Then, unexpectedly, the president summoned them back into action. That day's episode was not quite over. A plot twist was ahead.
At 7:18 p.m., reporters were led into the lavish dining room where the military's senior leaders and their spouses were lined up on either side of the president and first lady Melania Trump in preparation for a formal group photo.
"You guys know what this represents?" Trump said gesturing to the commanders surrounding him as he made looping motions with his right index finger.
He dramatically paused and then said: "Maybe it's the calm before the storm."
"What's the storm?" a reporter called out, as the officials and their spouses continued to pose, their faces frozen in toothy smiles, even as many of their eyes began to dart around the room.
"Could be the calm before the storm," the president said.
It felt like the opening scene of an action movie — the president, stiffly rotating from side to side, surveying the country's military leaders and providing an ominous hint that something would soon unfold. He wouldn't say what, but it seemed clear that it wouldn't be anything good. Maybe something involving North Korea or the Islamic State terrorist organization or Iran or who knows what else.
Or maybe not — maybe this was just the showman president grabbing the day's narrative and providing viewers with a reason to keep tuning in, even if there was no plan for an actual storm. Media pundits spent much of the day Friday trying to guess what he meant.
"I think this is a president who is living in a constant reality TV show," said Timothy O'Brien, a journalist who wrote "TrumpNation: The Art of Being the Donald" in 2005. "He loves the notion of 'Tune in next week for the next exciting installation of 'The White House,' an ongoing reality show and national psychodrama.'"
For decades, Trump played popular culture's role of the stereotypical rich guy, and he starred in the reality game show, "The Apprentice," for more than a decade. O'Brien said that Trump is first and foremost an entertainer — and one who is always engaging in performance art.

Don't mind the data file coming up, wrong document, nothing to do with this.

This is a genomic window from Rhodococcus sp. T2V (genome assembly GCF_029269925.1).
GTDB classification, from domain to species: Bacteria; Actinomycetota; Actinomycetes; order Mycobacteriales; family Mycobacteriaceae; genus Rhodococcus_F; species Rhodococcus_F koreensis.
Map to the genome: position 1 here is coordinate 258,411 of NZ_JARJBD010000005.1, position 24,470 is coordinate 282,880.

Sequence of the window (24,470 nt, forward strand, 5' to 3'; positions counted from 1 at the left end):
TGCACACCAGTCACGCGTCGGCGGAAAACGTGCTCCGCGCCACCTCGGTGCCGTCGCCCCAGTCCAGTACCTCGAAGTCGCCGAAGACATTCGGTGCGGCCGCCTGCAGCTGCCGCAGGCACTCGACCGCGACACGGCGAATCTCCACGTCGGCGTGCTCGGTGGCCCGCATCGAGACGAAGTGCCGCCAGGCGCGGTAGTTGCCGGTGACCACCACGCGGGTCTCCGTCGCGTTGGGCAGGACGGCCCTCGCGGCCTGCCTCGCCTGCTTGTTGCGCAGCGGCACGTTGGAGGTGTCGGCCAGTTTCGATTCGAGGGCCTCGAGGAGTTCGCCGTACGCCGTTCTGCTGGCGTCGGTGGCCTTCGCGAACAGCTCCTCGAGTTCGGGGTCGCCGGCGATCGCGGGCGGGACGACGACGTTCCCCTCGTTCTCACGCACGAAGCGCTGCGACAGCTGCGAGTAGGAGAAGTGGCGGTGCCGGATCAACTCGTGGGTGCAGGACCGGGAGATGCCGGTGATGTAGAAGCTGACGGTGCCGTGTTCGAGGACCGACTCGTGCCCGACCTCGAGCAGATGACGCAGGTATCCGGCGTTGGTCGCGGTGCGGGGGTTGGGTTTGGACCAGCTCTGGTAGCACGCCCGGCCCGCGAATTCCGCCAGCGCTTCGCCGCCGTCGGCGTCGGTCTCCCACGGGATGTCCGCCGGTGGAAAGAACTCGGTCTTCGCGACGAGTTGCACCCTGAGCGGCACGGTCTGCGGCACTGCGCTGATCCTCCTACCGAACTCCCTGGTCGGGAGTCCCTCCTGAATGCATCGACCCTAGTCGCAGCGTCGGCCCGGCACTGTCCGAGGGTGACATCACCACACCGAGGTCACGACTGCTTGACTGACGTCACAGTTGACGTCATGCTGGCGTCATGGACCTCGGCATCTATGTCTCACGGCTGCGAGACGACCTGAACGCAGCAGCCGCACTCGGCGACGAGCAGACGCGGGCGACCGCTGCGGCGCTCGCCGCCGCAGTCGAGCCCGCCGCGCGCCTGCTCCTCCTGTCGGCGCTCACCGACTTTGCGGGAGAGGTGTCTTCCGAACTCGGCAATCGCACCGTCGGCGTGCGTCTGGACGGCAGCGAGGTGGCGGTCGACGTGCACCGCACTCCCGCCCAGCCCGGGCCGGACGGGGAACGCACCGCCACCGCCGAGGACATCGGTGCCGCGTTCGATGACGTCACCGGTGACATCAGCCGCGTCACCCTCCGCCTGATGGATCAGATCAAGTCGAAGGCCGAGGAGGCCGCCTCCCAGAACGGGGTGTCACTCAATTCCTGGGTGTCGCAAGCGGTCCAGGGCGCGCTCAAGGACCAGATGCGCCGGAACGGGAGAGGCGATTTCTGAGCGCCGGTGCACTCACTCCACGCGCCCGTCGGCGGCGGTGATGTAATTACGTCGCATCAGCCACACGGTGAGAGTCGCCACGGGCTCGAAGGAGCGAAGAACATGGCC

"He believes he connects to people by keeping the mystery alive," said O'Brien, who has been openly critical of the president, "when, in reality, what we want from our parents, our managers and our presidents are people who provide direction and clarity in a sober-minded way."
On Thursday evening, reporters were only in the dining room for about a minute — and they kept asking the president to explain what he meant.
"What storm, Mr. President?" an NBC News reporter called out.
"We have the world's great military people in this room, I will tell you that," Trump said in a loud but calm tone, flanked by his generals, whom he then thanked for coming to the White House.
Again, a reporter asked: "What storm, Mr. President?"
He responded: "You'll find out."
Some of the theories floating out there: Maybe Trump was referring to the international deal with Iran, as he is expected to announce next week that he will "decertify" the agreement and kick it to Congress to handle. Or maybe he is planning to intensify the attacks on the Islamic State terrorists in the Middle East. Or maybe the storm has something to do with North Korea or Syria. Or maybe he was referring to the actual storm that's headed toward the United States this weekend, Hurricane Nate. Or maybe he didn't mean anything by it at all.